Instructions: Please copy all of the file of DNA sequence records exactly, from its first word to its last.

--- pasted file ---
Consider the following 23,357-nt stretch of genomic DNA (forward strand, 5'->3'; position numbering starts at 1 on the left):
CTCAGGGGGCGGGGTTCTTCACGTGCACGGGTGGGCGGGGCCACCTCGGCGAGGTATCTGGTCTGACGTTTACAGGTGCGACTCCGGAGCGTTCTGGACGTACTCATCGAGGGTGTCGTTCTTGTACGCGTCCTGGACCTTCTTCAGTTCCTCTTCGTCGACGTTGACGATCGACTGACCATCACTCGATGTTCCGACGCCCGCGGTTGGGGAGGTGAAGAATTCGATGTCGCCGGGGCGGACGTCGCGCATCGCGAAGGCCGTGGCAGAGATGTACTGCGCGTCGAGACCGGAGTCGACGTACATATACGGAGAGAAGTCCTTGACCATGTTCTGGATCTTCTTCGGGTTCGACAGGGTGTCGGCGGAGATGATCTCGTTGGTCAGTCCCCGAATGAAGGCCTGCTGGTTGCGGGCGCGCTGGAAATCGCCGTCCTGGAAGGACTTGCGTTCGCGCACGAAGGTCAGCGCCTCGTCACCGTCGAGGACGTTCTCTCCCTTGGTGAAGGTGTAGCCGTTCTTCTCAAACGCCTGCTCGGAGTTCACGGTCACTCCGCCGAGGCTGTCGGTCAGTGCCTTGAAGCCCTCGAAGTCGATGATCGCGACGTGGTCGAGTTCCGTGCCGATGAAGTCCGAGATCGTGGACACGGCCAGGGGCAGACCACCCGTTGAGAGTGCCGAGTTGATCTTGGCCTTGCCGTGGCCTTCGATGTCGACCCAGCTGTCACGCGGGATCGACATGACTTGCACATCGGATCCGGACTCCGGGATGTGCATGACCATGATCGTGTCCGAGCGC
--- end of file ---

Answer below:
Consider the following 23,357-nt stretch of genomic DNA (forward strand, 5'->3'; position numbering starts at 1 on the left):
CTCAGGGGGCGGGGTTCTTCACGTGCACGGGTGGGCGGGGCCACCTCGGCGAGGTATCTGGTCTGACGTTTACAGGTGCGACTCCGGAGCGTTCTGGACGTACTCATCGAGGGTGTCGTTCTTGTACGCGTCCTGGACCTTCTTCAGTTCCTCTTCGTCGACGTTGACGATCGACTGACCATCACTCGATGTTCCGACGCCCGCGGTTGGGGAGGTGAAGAATTCGATGTCGCCGGGGCGGACGTCGCGCATCGCGAAGGCCGTGGCAGAGATGTACTGCGCGTCGAGACCGGAGTCGACGTACATATACGGAGAGAAGTCCTTGACCATGTTCTGGATCTTCTTCGGGTTCGACAGGGTGTCGGCGGAGATGATCTCGTTGGTCAGTCCCCGAATGAAGGCCTGCTGGTTGCGGGCGCGCTGGAAATCGCCGTCCTGGAAGGACTTGCGTTCGCGCACGAAGGTCAGCGCCTCGTCACCGTCGAGGACGTTCTCTCCCTTGGTGAAGGTGTAGCCGTTCTTCTCAAACGCCTGCTCGGAGTTCACGGTCACTCCGCCGAGGCTGTCGGTCAGTGCCTTGAAGCCCTCGAAGTCGATGATCGCGACGTGGTCGAGTTCCGTGCCGATGAAGTCCGAGATCGTGGACACGGCCAGGGGCAGACCACCCGTTGAGAGTGCCGAGTTGATCTTGGCCTTGCCGTGGCCTTCGATGTCGACCCAGCTGTCACGCGGGATCGACATGACTTGCACATCGGATCCGGACTCCGGGATGTGCATGACCATGATCGTGTCCGAGCGC